• You may be eligible for emergency paid sick leave for COVID-19 under the New York State law. In some cases, undocumented immigrants are also entitled to paid sick leave. To learn more, visit the New York State Governor's Office website or call the state's COVID-19 hotline at 888-364-3065.

  • Immigrant New Yorkers with work authorization may be eligible for unemployment insurance benefits. New York State is waiving the 7-day waiting period. Visit the New York State Department of Labor website or call 888-209-8124. For more information about eligibility and application process, visit the Access NYC Unemployment Benefits FAQ.

  • Pandemic Unemployment Assistance (PUA) provides payment to workers not traditionally eligible for unemployment benefits (self-employed, independent contractors, workers with limited work history, and others) who are unable to work as a direct result of the coronavirus public health emergency. Visit the New York State Department of Labor PUA Checklist to see if you qualify.
  • The weekly $600 Federal Pandemic Unemployment Compensation (FPUC) benefit has expired. However, FEMA is allowing states to provide weekly $300 supplemental payments in addition to unemployment benefits (named Low Wage Assistance (LWA) Program). New York State has now been approved for six weeks of the $300/week payment, representing the benefit weeks ending August 2, 9, 16, 23, and 30 and September 6, 2020. Visit the New York State Department of Labor website for more information.
    • Payments for the first three weeks of the program were paid beginning on September 18, and payments for the final three weeks will start during the week of September 21.
    • In order to deliver benefits to New Yorkers as quickly as possible, the second round of LWA payments will be distributed over a number of days during the week of September 21 — that means you may receive one payment of $300 each day for three days, rather than all at once.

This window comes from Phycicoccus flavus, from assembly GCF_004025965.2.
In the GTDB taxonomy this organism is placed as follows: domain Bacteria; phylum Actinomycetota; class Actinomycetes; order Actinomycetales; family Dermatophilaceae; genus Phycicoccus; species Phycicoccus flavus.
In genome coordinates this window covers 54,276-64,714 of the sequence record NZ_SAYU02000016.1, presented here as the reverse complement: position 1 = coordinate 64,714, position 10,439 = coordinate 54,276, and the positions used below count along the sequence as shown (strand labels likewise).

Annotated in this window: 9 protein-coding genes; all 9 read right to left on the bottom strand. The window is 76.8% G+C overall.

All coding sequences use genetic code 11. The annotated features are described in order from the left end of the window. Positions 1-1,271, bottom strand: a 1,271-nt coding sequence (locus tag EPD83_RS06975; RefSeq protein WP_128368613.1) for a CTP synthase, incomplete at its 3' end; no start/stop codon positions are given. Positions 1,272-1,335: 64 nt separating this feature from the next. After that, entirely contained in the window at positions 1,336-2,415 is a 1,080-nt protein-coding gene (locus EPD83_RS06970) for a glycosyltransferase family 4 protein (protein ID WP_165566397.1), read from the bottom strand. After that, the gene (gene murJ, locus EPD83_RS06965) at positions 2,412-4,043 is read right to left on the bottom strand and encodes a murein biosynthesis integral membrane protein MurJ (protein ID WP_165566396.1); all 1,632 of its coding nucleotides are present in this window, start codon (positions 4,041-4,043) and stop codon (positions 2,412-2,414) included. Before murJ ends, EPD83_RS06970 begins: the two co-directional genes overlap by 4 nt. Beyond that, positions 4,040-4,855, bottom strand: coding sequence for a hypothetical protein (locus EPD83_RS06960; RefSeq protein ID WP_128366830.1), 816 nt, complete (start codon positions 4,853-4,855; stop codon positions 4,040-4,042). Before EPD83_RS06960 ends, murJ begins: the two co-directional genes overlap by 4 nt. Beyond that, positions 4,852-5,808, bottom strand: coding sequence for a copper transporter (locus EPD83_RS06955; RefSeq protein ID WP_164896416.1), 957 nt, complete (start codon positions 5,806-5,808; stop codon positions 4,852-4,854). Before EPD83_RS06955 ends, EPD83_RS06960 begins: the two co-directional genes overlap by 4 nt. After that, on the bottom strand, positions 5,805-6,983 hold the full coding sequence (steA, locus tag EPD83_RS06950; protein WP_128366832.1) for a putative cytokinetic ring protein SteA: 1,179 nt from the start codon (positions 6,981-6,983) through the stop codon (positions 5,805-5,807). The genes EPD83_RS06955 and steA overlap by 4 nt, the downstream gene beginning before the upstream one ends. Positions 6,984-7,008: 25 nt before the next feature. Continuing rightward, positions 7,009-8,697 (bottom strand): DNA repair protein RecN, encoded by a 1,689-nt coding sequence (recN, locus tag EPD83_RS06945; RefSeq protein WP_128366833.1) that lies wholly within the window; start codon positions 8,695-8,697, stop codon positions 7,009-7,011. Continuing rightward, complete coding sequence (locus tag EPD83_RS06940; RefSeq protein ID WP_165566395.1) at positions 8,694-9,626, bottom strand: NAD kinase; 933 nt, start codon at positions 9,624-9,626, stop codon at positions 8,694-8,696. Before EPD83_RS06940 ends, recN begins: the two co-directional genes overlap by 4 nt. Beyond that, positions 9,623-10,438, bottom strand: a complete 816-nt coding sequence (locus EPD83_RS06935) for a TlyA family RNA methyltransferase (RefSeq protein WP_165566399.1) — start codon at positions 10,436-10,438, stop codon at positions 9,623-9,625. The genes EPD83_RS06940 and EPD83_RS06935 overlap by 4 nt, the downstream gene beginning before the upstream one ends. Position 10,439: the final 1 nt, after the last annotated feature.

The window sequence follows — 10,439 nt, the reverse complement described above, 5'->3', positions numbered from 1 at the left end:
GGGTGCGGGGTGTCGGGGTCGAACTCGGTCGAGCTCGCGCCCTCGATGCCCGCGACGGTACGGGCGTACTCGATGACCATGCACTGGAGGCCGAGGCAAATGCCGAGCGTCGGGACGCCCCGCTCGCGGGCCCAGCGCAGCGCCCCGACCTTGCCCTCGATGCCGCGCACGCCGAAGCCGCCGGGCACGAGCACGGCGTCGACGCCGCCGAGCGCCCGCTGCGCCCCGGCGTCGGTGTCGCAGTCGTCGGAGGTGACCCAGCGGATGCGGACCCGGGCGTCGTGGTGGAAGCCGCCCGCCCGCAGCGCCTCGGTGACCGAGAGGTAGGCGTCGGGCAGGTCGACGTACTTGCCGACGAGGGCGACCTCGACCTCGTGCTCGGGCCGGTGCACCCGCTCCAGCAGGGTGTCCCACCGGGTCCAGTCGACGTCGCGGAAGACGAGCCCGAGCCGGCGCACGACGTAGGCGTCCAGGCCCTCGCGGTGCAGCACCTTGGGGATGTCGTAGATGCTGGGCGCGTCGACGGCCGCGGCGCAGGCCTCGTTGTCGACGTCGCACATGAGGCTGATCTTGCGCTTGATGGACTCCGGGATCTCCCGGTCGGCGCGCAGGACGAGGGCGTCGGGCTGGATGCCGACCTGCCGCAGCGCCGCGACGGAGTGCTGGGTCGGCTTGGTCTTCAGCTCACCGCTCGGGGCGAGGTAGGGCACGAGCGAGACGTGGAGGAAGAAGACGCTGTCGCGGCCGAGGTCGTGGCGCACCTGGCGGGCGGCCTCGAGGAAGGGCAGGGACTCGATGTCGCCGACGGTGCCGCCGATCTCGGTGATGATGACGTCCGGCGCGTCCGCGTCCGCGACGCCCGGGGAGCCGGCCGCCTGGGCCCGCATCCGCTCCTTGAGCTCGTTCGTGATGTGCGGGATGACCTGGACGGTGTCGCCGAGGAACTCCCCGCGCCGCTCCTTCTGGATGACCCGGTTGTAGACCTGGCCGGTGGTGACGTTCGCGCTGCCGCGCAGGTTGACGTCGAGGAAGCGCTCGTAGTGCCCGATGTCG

• Per federal regulations, your unemployment must be related to COVID-19 to be eligible for LWA benefits.
      • New Yorkers who are already qualified for the LWA program will receive an email and/or text message from the DOL informing them they do not need to take any action to receive LWA benefits. If you fall into this category, please do not call to inquire about the program.
      • New Yorkers who need to certify for the LWA program will receive a secure DocuSign email from the DOL that must be filled out and submitted to be eligible for LWA benefits. Claimants can also call 833-491-0632 to certify via an automated phone system.

  • Immigrant New Yorkers and/or their children may be eligible for cash assistance in New York. Visit ACCESS NYC (for Spanish, visit Access NYC Español) or call HRA's Infoline at 718-557-1399.

  • You can stop your federal student loan payments without penalty and without accruing interest for at least 60 days. Find out more at studentaid.gov.

  • If you are having financial difficulties in paying home mortgages, your bank may waive your mortgage payment for 90 days under the New York State Department of Financial Services' mortgage exemption guidance. Call your mortgage lending bank to find out more.

  • Federal student loan payments are automatically suspended, without interest or penalties, from March 13, 2020 to December 31, 2020. Loans that do not qualify for this relief include older federal family education loans not owned by U.S. Department of Education, Perkins Loans owned by schools, and private student loans. Find out more at NYC Department of Consumer and Worker Protection's Student Loan Debt Tips During COVID-19.

  • If you have student or medical loans overdue for payment to the New York State, you may be temporarily protected from debt collection. Find out more at the New York Attorney General's website.

  • DCWP provides financial education and counseling, safe and affordable banking options, and income-boosting tax credits. Visit the DCWP website to find out more.

  • DCWP also accepts consumer and labor complaints and continues to provide services online. Check the DWCP website for the list of available services and how to contact the office.

  • Healthcare providers, transit employees, and first responders can obtain a free 30-day Citi Bike membership by signing up through their employers. Visit the Citi Bike Critical Workforce program webpage to find out more.

Small Business Support

  • New York City is currently in Phase Four of reopening. For help determining whether or not your business is eligible to reopen, use New York State’s reopen lookup tool. You can also check the guidance for each industry by visiting forward.ny.gov